Sunday, February 13, 2011

The nimbyism debate

Maria McCaffery, Chief executive of Renewableuk, wrote in The Guardian:
Last week, Alexander Chancellor declared himself in favour of nimbyism. In the debate on windfarms, this acronym, derived from "not in my back yard", signifies a state of mind of those who protest against windfarms in their residential area, almost entirely on aesthetic grounds.

Which is the crux of the problem. An aesthetic objector will start with a sense that a windfarm will in some way devalue the landscape and his property. Sensing that this is not a sufficient reason to object against renewable energy, he will then drag into the debate all sorts of cod-scientific evidence on why wind turbines don't work, often with a tilt at Brussels eurocrats and perceived environmental "political correctness".
In these two opening paragraphs, McCaffery exhibits a barrage of logical fallacies that are typical of wind proponents:
  1. She narrowly defines nimbyism as subjectively based ("aesthetics").
  2. She denigrates that aesthetic judgement as materially fearful and selfish.
  3. She broadens the questioning of large-scale wind to an attack on all renewable energy.
  4. She mocks arguments of fact as "cod-scientific" window dressing and questionable politics.
In fact, that is precisely the nature of pro-wind rhetoric:
  1. Wind energy is presented as a saviour of industrial society.
  2. It is highly profitable to it investors, who benefit from public subsidy.
  3. Sensing that this is not a sufficient reason to defend large-scale wind power development, it is linked to the ideals of renewable energy in general.
  4. Projections and sales hype are presented as scientific fact, without any follow-up with actual data about wind's impacts on other fuel sources.
In short, the argument against nimbyism, i.e., the reasoned defense of one's home, is a bullying "greater good" that has yet to be shown and seems only to benefit a few developers.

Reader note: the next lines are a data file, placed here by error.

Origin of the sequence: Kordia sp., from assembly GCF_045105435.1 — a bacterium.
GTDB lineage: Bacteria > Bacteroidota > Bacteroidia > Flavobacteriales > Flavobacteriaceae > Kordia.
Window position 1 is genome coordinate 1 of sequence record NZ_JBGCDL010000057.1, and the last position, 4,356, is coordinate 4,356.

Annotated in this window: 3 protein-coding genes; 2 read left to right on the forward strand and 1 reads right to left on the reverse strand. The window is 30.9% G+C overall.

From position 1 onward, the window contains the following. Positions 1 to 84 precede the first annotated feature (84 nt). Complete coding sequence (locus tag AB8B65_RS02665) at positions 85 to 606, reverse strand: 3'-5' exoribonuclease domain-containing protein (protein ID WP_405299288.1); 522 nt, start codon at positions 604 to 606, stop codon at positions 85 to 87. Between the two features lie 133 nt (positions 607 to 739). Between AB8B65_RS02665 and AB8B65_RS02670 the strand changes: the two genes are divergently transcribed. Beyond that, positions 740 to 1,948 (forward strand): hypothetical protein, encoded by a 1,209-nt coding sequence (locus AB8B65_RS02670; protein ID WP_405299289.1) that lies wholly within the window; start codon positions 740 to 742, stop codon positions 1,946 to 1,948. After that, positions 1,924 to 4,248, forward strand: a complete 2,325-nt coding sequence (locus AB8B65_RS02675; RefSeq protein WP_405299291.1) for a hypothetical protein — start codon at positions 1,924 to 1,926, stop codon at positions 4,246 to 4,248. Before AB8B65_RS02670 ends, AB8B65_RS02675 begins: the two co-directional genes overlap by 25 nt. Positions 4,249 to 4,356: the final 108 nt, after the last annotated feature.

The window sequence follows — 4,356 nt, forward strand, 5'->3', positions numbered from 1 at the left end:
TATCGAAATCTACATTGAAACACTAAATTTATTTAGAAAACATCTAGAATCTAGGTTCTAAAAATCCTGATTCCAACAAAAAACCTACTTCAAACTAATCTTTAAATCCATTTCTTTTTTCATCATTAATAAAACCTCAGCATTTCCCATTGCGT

Updates, Feb. 14: What is environmentalism if not a matter of aesthetics? What is environmental degradation if not a matter of aesthetics? What is the very life we seek for ourselves if not a matter of aesthetics? Of course, life is a dance of compromise, but that does not negate what we know to be aesthetically good. It does not mean that we should not fight against the further senseless degradation of that good. Aesthetics is the distillation of what we believe and value, of who each of us is. You need a lot more than mere monied arrogance to convince me to look the other way.

And in Ontario, Sierra Club Canada has mounted a campaign to convince the Wainfleet Town Council to ignore the concerns of their citizens and listen to the reassurances of industrial wind developers only: "Health and other impacts of wind turbines have been studied in conditions similar to Ontario and have been shown NOT to be significant. Please look beyond the rumours and unsubstantiated claims being circulated. Those behind the rumours and misinformation have a vested interest in killing wind energy – don’t be fooled by them." Dare such a person who could write that to actually meet a victim of wind turbine noise. See the poster presentation, "Consequences: Truth is treason in an empire of lies" (click here to view on line).

wind power, wind energy, wind turbines, wind farms, environment, environmentalism, human rights